Hepatitis C is one type of hepatitis - a liver disease - caused by the hepatitis C virus (HCV). It usually spreads through contact with infected blood. It can also spread through sex with an infected person and from mother to baby during childbirth. Most people who are infected with hepatitis C don't have any symptoms for years. A blood test can tell if you have it. Usually, hepatitis C does not get better by itself. The infection can last a lifetime and may lead to scarring of the liver or liver cancer. Medicines sometimes help, but side effects can be a problem. Serious cases may need a liver transplant. There is no vaccine for HCV. NIH: National Institute of Diabetes and Digestive and Kidney Diseases.  [from MedlinePlus]

MedGen UID:
42425
Concept ID:
C0019196
Disease or Syndrome
9.

Hypertrophy

Abnormal enlargement of a body part or organ. [from NCI]

MedGen UID:
5703
Concept ID:
C0020564
Pathologic Function
10.

Inflammatory disease of liver

Your liver helps your body digest food, store energy and remove poisons. Hepatitis is a swelling of the liver that makes it stop working well. It can lead to scarring, called cirrhosis, or to cancer. Viruses cause most cases of hepatitis. The type of hepatitis is named for the virus that causes it; for example, hepatitis A, hepatitis B or hepatitis C. Drug or alcohol use can also lead to hepatitis. In other cases, your body mistakenly attacks its own tissues. You can help prevent some viral forms by getting a vaccine. Sometimes hepatitis goes away by itself. If it does not, it can be treated with drugs. Sometimes hepatitis lasts a lifetime. Some people who have hepatitis have no symptoms. Others may have: -Loss of appetite. -Nausea and vomiting. -Diarrhea. -Dark-colored urine and pale bowel movements. -Stomach pain. -Jaundice, yellowing of skin and eyes.  [from MedlinePlus]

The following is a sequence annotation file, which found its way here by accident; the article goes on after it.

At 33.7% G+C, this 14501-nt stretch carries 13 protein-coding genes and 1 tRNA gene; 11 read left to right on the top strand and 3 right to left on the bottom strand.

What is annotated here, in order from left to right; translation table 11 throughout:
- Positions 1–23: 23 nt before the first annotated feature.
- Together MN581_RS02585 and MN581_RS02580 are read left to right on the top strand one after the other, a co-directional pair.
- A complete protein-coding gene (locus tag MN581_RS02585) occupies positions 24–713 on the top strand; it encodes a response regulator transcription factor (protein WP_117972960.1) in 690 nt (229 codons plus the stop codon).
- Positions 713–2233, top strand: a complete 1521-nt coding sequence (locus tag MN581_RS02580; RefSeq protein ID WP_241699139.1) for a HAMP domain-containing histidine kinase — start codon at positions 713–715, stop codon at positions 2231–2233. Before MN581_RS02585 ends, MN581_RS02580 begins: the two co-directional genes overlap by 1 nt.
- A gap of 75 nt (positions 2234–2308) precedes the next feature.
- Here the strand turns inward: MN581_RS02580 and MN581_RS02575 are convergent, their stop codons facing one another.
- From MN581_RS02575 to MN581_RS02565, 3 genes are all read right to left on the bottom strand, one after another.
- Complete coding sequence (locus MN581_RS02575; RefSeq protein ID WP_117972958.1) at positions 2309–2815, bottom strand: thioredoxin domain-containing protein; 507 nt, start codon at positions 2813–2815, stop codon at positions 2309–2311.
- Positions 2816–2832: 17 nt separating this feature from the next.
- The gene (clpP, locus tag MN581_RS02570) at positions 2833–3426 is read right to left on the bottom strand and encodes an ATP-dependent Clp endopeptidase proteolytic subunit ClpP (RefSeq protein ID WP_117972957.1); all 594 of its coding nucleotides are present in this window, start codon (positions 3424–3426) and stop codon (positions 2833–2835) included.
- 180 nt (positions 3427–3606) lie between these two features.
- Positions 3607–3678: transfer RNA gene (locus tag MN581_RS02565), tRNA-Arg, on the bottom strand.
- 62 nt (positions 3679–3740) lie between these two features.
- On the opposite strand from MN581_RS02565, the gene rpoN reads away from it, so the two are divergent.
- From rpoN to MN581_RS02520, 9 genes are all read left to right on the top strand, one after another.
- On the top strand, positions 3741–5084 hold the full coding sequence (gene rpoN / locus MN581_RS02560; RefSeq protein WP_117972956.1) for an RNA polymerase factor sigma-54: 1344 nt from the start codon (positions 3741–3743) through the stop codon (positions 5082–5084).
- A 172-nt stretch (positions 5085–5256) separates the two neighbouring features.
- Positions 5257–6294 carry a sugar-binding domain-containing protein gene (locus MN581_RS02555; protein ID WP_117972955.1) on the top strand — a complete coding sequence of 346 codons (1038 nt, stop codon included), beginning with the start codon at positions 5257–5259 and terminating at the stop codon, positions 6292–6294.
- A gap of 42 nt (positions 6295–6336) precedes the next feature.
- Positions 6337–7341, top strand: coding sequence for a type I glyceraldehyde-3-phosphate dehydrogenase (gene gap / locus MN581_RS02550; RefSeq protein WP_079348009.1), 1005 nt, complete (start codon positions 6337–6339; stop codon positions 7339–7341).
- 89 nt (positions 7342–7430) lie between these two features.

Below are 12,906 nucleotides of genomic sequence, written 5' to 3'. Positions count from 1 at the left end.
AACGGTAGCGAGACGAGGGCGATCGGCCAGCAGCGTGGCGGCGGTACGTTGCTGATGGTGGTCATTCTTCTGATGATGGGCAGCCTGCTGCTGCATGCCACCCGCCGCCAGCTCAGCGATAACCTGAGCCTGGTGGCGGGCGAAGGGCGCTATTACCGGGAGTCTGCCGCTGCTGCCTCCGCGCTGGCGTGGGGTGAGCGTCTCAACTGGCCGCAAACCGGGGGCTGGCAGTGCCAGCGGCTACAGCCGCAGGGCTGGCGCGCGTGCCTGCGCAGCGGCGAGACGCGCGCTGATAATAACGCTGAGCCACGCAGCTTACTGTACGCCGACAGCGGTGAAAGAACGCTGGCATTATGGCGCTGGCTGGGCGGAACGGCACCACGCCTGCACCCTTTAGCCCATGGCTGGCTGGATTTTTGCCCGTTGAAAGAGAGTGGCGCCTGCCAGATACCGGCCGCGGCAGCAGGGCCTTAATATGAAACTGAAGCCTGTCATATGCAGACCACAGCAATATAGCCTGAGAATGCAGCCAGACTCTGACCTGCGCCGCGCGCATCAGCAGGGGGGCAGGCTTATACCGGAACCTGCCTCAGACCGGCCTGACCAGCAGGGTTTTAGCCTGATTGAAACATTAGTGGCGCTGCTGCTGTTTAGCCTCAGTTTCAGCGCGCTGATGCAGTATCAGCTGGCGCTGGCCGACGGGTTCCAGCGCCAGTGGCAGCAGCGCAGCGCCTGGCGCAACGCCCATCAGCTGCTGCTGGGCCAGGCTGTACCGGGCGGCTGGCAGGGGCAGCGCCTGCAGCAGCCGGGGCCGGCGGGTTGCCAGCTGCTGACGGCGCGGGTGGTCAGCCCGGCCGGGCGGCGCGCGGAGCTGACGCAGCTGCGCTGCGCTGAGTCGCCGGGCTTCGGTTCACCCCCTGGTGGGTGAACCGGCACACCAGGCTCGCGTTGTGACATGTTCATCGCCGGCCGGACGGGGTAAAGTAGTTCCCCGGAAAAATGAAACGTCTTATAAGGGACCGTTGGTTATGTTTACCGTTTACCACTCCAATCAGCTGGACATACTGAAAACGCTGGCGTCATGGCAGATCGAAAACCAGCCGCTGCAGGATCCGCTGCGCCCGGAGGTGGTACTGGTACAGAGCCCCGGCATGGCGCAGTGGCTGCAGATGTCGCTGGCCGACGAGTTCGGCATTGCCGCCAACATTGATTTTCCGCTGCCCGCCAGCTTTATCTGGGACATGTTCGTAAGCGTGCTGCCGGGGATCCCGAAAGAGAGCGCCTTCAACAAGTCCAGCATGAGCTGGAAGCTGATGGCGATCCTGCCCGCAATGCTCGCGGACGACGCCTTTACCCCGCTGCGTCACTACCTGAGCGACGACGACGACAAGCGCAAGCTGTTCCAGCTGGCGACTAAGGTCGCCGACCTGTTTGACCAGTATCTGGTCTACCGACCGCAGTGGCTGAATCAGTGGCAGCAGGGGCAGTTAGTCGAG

MedGen UID:
5515
Concept ID:
C0019158
Disease or Syndrome
11.

Fibrosis

The formation of fibrous tissue; fibroid or fibrous degeneration. [from NCI]

MedGen UID:
5179
Concept ID:
C0016059
Pathologic Function
12.

Hepatitis

Inflammation of the liver. [from HPO]

MedGen UID:
506667
Concept ID:
CN167841
Finding
13.

Cirrhosis

A chronic disorder of the liver in which liver tissue becomes scarred and is partially replaced by regenerative nodules and fibrotic tissue resulting in loss of liver function. [from HPO]

MedGen UID:
504826
Concept ID:
CN001275
Finding
14.

Resistance to hepatitis C virus

MedGen UID:
332112
Concept ID:
C1836031
Finding
15.

Severe

A term used to describe cells that look abnormal under a microscope. These cells are more likely to grow and spread quickly than cells in low-grade cancer or in growths that may become cancer. [from NCI]

MedGen UID:
104640
Concept ID:
C0205082
16.

Examined for

Having been subjected to inspection or evaluation. [from NCI]

MedGen UID:
83047
Concept ID:
C0332128
Finding
17.

Cirrhosis, cryptogenic

Cirrhosis in which no causative agent can be identified. [from NCI]

MedGen UID:
82760
Concept ID:
C0267809
Disease or Syndrome
18.

Interstitial fibrosis

MedGen UID:
68695
Concept ID:
C0240035
Disease or Syndrome
19.

Cirrhosis of liver

Cirrhosis is scarring of the liver. Scar tissue forms because of injury or long-term disease. Scar tissue cannot do what healthy liver tissue does - make protein, help fight infections, clean the blood, help digest food and store energy. Cirrhosis can lead to : -Easy bruising or bleeding, or nosebleeds. -Swelling of the abdomen or legs . -Extra sensitivity to medicines. -High blood pressure in the vein entering the liver. -Enlarged veins called varices in the esophagus and stomach. Varices can bleed suddenly. - Kidney failure. -Jaundice. -Severe itching. -Gallstones. A small number of people with cirrhosis get liver cancer. Your doctor will diagnose cirrhosis with blood tests, imaging tests, or a biopsy. Cirrhosis has many causes. In the United States, the most common causes are chronic alcoholism and hepatitis. Nothing will make the scar tissue disappear, but treating the cause can keep it from getting worse. If too much scar tissue forms, you may need to consider a liver transplant. . NIH: National Institute of Diabetes and Digestive and Kidney Diseases.  [from MedlinePlus]

MedGen UID:
7368
Concept ID:
C0023890
Disease or Syndrome
20.

Alcohol

A class of compounds where a hydroxyl (OH) group is attached to single bonded hydrocarbons. Alcohols are classified according to the position of the carbon atom with the attached hydroxyl group (i.e. primary alcohols are alcohols with the OH group attached to the primary carbon atom, C1). Uses include solvents, astringents, and anti-infective activity. [from NCI]

MedGen UID:
1400
Concept ID:
C0001975
Pharmacologic Substance